PHILADELPHIA (WPVI) -- On the surface it may look like most street festivals. After all, there's music, food, and plenty of shopping.
But if you looked and listened closer, you quickly realize it is something so much more.
"Odunde is cultural icon, it's a cultural staple in the city of Philadelphia, we're more than just a festival," said Oshunbumi Fernandez-West, chief executive officer of Odunde365.
Fernandez-West says it's a job she was born to take.
"It was created by my mother, Lois-Fernandez, 44 years ago. I was 1-year-old strapped to my mother's back at the first Odunde," she said.
Odunde celebrates the coming of another year for African Americans and Africanized people around the world.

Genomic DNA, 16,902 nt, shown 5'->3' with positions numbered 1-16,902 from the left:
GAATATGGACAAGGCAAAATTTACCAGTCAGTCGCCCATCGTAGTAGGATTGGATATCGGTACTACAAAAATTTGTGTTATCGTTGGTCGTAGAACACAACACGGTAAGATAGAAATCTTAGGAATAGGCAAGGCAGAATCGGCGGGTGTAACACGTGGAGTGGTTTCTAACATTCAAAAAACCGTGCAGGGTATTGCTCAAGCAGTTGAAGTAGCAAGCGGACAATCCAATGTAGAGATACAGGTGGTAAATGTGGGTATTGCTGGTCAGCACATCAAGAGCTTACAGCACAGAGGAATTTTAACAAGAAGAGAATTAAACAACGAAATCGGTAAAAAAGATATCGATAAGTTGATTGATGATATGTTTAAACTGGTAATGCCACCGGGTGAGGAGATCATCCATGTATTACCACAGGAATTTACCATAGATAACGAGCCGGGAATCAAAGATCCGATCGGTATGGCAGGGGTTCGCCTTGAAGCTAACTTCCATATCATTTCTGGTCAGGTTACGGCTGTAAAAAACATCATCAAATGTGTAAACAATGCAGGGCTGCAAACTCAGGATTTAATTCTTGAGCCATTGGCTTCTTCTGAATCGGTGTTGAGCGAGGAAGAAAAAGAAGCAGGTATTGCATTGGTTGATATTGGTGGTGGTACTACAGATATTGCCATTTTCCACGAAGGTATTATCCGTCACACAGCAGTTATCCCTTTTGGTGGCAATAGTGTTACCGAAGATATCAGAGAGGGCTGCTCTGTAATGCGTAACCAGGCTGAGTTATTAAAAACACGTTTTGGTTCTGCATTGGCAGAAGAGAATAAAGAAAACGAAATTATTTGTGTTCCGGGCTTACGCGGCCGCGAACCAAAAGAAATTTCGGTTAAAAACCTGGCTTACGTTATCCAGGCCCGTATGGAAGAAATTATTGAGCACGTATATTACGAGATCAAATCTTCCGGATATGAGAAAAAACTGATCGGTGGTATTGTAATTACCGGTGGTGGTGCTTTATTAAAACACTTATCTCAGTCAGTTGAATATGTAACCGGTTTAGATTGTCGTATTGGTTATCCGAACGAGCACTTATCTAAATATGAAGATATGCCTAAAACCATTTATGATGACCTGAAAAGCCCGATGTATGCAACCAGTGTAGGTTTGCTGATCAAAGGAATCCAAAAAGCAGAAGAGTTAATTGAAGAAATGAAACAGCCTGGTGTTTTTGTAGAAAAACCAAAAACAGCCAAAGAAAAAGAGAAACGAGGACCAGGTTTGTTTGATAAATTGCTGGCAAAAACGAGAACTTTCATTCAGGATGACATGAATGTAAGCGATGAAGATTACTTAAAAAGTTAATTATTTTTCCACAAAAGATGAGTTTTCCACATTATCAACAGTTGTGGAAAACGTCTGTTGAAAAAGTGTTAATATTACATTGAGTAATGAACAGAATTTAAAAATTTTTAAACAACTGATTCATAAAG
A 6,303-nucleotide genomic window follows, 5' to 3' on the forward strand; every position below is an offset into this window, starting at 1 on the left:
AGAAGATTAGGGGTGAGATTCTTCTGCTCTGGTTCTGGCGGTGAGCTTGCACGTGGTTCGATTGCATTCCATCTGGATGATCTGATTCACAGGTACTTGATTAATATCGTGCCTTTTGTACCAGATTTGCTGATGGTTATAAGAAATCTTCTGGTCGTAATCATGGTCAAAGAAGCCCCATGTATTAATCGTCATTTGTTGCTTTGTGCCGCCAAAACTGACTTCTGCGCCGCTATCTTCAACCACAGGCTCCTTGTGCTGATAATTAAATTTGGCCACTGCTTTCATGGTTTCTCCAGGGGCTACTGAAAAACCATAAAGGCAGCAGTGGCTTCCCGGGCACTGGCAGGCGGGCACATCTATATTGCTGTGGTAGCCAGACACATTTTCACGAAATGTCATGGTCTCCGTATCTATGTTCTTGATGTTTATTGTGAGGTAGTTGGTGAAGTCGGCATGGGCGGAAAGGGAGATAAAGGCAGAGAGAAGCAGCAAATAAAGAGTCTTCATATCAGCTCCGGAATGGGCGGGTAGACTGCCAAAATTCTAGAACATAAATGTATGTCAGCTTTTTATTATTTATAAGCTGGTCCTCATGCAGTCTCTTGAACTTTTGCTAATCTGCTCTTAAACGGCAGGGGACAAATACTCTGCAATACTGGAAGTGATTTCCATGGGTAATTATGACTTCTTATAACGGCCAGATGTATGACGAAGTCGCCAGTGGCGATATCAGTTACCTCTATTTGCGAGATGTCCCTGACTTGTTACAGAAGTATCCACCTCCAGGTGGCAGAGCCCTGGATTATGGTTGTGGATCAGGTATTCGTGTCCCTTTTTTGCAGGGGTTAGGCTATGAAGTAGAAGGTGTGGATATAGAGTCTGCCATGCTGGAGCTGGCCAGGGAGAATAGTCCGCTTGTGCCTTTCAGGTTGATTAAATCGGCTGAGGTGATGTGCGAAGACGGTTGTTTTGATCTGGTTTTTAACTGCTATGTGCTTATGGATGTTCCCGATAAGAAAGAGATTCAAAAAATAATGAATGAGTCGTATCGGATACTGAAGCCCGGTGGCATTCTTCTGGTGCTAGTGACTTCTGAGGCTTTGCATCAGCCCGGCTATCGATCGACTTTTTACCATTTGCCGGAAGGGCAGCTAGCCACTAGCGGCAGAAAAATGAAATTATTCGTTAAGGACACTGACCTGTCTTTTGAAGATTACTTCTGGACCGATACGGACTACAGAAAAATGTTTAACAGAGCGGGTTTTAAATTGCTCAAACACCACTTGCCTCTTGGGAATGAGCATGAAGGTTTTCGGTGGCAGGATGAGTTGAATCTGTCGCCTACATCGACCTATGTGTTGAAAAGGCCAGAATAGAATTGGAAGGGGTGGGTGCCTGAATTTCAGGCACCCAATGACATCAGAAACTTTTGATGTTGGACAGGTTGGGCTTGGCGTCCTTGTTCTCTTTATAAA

It's a celebration that spans 15 city blocks near 23rd and South streets, and also draws more than half a million people to the city annually.
For many, it's an experience not to miss.
"It's the unity that I most come for," said parent Amber Robinson.
"We always try to keep it cultural, the ethnicity of it," said Queen Amina who's been coming since the first festival back in 1975.
This year, the festival culminated in a concert by rapper, producer, and beatboxing superstar, Doug E. Fresh.
"It's a celebration of our culture, celebration of our life," Fresh said. "It's a blessing to still be here and be a part of something like this and I've always loved to come to Philly."
44th annual Odunde Festival in South Philly celebrates African culture
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